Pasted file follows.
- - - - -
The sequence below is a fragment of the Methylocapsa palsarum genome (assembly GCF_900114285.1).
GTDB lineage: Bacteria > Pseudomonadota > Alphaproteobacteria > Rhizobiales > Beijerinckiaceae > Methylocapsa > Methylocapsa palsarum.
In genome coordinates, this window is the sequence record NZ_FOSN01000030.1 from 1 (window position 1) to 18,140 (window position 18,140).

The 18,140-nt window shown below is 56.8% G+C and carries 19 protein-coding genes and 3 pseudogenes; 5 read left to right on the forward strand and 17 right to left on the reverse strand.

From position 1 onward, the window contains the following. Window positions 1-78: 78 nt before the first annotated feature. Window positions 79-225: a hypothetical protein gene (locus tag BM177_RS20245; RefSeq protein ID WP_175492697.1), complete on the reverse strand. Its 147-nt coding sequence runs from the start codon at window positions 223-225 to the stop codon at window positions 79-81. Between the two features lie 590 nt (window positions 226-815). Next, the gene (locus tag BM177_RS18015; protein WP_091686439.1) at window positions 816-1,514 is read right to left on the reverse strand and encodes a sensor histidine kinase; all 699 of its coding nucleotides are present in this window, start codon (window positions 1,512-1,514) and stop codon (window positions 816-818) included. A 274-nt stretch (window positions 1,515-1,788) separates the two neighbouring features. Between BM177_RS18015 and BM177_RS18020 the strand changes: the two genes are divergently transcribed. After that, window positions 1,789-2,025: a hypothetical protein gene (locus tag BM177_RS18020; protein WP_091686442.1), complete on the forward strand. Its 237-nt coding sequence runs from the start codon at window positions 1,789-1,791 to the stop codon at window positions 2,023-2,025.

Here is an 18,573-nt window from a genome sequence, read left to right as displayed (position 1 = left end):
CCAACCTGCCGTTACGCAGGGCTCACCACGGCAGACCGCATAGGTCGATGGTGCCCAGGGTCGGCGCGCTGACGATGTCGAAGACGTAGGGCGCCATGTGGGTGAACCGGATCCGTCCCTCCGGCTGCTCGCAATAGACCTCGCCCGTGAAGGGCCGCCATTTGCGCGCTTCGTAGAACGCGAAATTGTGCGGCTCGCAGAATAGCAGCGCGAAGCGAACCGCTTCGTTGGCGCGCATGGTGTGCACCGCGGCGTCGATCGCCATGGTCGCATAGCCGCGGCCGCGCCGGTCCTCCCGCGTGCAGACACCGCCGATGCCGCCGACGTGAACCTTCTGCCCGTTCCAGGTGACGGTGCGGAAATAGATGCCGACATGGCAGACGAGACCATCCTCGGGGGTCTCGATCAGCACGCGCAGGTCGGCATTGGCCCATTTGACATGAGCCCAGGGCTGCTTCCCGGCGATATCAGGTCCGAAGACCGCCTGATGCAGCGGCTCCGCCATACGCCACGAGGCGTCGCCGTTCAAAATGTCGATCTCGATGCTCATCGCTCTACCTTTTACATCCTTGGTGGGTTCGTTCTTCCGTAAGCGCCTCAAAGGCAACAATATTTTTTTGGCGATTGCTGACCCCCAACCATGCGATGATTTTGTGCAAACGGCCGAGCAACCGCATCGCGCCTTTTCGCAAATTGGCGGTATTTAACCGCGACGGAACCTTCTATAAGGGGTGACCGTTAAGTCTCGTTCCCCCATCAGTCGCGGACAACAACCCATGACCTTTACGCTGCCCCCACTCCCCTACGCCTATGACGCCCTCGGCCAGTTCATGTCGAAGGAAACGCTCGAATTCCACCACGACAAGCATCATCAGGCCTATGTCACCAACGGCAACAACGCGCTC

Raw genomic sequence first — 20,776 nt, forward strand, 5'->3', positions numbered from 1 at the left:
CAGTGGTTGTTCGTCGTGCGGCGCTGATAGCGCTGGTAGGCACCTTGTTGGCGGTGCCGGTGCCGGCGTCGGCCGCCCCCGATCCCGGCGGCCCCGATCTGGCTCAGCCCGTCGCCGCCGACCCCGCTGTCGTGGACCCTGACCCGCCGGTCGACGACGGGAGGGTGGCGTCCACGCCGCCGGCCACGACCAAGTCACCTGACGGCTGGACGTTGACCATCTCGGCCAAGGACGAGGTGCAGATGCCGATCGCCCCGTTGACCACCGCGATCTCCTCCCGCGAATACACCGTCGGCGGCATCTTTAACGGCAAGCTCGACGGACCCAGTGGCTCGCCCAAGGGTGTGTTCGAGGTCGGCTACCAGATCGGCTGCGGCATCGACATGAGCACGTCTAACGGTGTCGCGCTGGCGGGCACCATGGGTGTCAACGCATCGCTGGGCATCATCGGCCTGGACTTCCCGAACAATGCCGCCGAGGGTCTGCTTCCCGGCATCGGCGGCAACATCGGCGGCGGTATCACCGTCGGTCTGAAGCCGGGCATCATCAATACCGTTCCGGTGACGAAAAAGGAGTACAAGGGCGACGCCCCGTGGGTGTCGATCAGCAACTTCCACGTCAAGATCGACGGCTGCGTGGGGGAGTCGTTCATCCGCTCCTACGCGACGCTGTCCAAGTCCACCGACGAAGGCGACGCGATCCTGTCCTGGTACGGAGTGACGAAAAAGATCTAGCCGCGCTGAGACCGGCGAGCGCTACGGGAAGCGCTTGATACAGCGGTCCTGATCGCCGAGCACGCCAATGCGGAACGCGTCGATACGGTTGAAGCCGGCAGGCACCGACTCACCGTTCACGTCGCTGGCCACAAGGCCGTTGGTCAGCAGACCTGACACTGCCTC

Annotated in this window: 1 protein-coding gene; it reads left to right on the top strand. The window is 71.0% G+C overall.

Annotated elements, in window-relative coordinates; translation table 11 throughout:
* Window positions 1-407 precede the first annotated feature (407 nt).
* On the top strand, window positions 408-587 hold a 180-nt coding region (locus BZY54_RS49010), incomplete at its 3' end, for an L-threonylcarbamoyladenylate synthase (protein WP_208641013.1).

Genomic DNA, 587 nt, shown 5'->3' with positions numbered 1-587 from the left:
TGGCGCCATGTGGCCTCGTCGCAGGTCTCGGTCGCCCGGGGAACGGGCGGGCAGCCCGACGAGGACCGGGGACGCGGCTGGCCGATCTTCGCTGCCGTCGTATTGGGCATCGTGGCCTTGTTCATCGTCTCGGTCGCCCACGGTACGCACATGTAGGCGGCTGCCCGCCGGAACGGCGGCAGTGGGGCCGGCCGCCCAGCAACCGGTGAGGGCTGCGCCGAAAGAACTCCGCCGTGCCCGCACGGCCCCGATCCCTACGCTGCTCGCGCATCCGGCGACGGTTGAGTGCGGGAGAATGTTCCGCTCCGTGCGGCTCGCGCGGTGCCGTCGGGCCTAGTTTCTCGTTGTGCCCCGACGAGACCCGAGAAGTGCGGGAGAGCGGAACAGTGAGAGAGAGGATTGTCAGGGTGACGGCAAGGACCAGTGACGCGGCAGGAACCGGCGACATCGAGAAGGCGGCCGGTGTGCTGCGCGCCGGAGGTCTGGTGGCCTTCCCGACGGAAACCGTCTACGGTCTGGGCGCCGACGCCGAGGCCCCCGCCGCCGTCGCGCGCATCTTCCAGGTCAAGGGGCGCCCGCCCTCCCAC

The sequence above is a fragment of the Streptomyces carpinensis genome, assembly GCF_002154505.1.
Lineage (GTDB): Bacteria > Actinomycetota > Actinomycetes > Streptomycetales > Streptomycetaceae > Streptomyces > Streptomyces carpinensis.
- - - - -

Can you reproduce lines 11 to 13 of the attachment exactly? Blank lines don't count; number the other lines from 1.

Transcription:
Annotated elements, in window-relative coordinates; translation table 11 throughout:
* Window positions 1-407 precede the first annotated feature (407 nt).
* On the top strand, window positions 408-587 hold a 180-nt coding region (locus BZY54_RS49010), incomplete at its 3' end, for an L-threonylcarbamoyladenylate synthase (protein WP_208641013.1).